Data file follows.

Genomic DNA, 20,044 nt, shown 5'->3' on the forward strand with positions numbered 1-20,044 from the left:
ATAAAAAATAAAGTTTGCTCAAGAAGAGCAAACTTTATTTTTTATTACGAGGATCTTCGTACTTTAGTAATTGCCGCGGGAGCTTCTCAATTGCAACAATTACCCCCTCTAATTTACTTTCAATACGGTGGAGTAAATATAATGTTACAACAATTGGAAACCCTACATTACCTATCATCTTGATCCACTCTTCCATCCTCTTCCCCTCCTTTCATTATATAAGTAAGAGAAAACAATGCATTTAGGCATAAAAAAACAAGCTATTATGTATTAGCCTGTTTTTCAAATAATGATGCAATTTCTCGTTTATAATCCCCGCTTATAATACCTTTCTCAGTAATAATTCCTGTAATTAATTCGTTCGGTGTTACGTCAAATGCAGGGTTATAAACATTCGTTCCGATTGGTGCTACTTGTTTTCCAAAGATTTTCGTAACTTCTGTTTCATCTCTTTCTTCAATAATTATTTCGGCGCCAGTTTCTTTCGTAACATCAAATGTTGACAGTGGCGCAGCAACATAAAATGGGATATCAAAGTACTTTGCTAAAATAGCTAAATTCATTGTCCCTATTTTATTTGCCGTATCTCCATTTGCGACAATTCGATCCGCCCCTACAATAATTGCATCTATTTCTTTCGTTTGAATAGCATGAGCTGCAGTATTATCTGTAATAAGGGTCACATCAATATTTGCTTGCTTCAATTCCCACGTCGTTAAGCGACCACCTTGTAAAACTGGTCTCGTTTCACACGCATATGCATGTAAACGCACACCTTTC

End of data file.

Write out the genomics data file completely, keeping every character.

Genomic DNA, 20,044 nt, shown 5'->3' on the forward strand with positions numbered 1-20,044 from the left:
ATAAAAAATAAAGTTTGCTCAAGAAGAGCAAACTTTATTTTTTATTACGAGGATCTTCGTACTTTAGTAATTGCCGCGGGAGCTTCTCAATTGCAACAATTACCCCCTCTAATTTACTTTCAATACGGTGGAGTAAATATAATGTTACAACAATTGGAAACCCTACATTACCTATCATCTTGATCCACTCTTCCATCCTCTTCCCCTCCTTTCATTATATAAGTAAGAGAAAACAATGCATTTAGGCATAAAAAAACAAGCTATTATGTATTAGCCTGTTTTTCAAATAATGATGCAATTTCTCGTTTATAATCCCCGCTTATAATACCTTTCTCAGTAATAATTCCTGTAATTAATTCGTTCGGTGTTACGTCAAATGCAGGGTTATAAACATTCGTTCCGATTGGTGCTACTTGTTTTCCAAAGATTTTCGTAACTTCTGTTTCATCTCTTTCTTCAATAATTATTTCGGCGCCAGTTTCTTTCGTAACATCAAATGTTGACAGTGGCGCAGCAACATAAAATGGGATATCAAAGTACTTTGCTAAAATAGCTAAATTCATTGTCCCTATTTTATTTGCCGTATCTCCATTTGCGACAATTCGATCCGCCCCTACAATAATTGCATCTATTTCTTTCGTTTGAATAGCATGAGCTGCAGTATTATCTGTAATAAGGGTCACATCAATATTTGCTTGCTTCAATTCCCACGTCGTTAAGCGACCACCTTGTAAAACTGGTCTCGTTTCACACGCATATGCATGTAAACGCACACCTTTC